3.1. “3σ” Criterion and Singular Value Decomposition
In the process of signal denoising by conventional EEMD, all of the first IMF (IMF1) is usually considered as noise. However, through the in-depth study, it is found that there is a certain amount of useful signals in IMF1 , and the refine of IMF1 is still a difficult problem because of lack of a prior knowledge. Therefore, extracting the useful signal components of IMF1 is very important for reducing the signal distortion. Consider that the noise interfered in the most part of IMF1 approximately obeys the normal distribution with zero mean value; the noise energy of first level intrinsic mode function (IMF) was estimated by using the “3σ” criterion. Then singular value decomposition (SVD) was used to extract the signal details from first IMF, and the singular value was selected to reconstruct the IMF according to noise energy of the IMF1 in this paper.
According to “3σ” criterion, the distribution of noise meets , where is the mean value of . Suppose ; that means the probability of is 0.9973. Therefore we can think the signals falling outside must contain the useful information to be retained. The detailed expression is as follows:where expresses the extracted signals from , the noise variance is , and HH is the high frequency coefficient of IMF1.
According to the theorem of the SVD, for a real matrix with the size of , it always satisfies where the matrix is a diagonal matrix. All its diagonal entries are nonnegative and sorted in descending order; that is, . These elements are called the singular values of the matrix . The key problem is how to judge which of diagonal elements in the matrix should be regarded as those with small values that are replaced by zero.
Since the original signal is decomposed by EEMD and the trend component is extracted from the original signal, SVD can be used to remove the detrended signal, and the difference spectrum of singular value is used to select the singular values adaptively .
The difference spectrum of singular value is defined aswhere .
The difference spectrum series is . Suppose the first singular values correspond to the useful signal, and then the difference spectrum of th element is the maximum peakwhere is the peak value of . The useful signal can be achieved by reconstructing the first singular values.
“3σ” criterion has been used to extract the useful signal details of first IMF directly in . As can be seen from formula (5), the extracted signal is a high amplitude impulse signal. As an example, the details extracted from IMF1 of 5 dB noisy Lorenz time series after EEMD by using “3σ” criterion are shown in Figure 1. Obviously, it is untrue to take the extracted details as useful signal of IMF1.
In order to obtain accurate details from IMF, the energy of extracted signal based on “3σ” criterion is estimated as a priori knowledge. Then SVD is used to extract the signal details from IMF1, and the singular value was selected to reconstruct the IMF1 according to noise energy in the IMF1. The steps are given as follows.(1)The details are extracted based on formula (5).(2)The energy of extracted details is estimated based on the following formula: where is the number of IMFs which meet “3σ” criterion.(3)Suppose the singular value of IMF1 after SVD is , and the reconstructed signal of the first singular value is . Then the value of can be calculated according to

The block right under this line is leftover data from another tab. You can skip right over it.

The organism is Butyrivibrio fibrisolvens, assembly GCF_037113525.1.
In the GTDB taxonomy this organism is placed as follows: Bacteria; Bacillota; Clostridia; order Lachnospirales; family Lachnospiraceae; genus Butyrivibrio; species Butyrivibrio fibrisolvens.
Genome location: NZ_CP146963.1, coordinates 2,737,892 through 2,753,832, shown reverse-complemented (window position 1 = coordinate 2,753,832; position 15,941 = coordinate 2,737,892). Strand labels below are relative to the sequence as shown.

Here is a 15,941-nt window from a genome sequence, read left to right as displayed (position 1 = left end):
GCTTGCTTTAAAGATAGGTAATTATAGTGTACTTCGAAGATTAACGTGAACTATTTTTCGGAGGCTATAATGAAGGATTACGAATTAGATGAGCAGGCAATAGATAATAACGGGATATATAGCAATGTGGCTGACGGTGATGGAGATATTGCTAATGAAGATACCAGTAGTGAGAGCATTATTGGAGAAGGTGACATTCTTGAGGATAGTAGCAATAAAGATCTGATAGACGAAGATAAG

3.2. The Extraction of High Frequency IMFs by Using SVD
After processing signals based on EEMD, the IMF1 whose spectrum is half of the original signal is equivalent of a high-pass filtering, and the noise energy density of each IMF is decreasing 2 times of original one; that is, the noise strength is substantial reduced with the increasing of the order of IMF . Therefore, the singular values of IMF1 are evenly distributed. For the remaining IMFs, the singular values of signals are significantly greater than the singular values of noise. According to this feature, the singular values of useful signal can be selected based on difference spectrum method and then they are used to reconstruct the original signal after denoising.
For the chaotic vibration signals, the noise is mainly distributed in the high frequency IMFs. On the contrary, the useful signals are mainly distributed in the low frequency IMFs. Therefore, the IMFs dominated by noise and useful signals can be distinguished by using consecutive mean square error (CMSE) . The main principle is to find an index value and make the reconstruction error of IMFs when is the minimumwhere is the length of signal. The index value is given as follows:
After high and low frequency IMFs being distinguished, the high frequency IMFs can be processed by SVD.
3.3. The Smooth of Low Frequency IMFs by SG
The IMFs of low frequency still have few noise components through EEMD processing. If the signals can be smoothed further, the signal-to-noise ratio (SNR) will be improved effectively. Reference  indicates that the Savitzky-Golay method has a great denoising function for the low frequency IMFs. Therefore, the useful signals are extracted from low frequency IMFs by SG method.
Suppose is one of the IMF coefficients, and a polynomial with th order is fitted by points in the vicinity of at the sense of least square. The smooth value shown in the following is ’s value in :where is the number of the left points of and is the number of the right points of . is the coefficient of . Suppose the measurement data is ; in order to fit the testing data with , we need to optimize
The flow chart of improved EEMD is given in Figure 2.
4. Simulation Analysis of Proposed Method
4.1. Denoising for Noisy Lorenz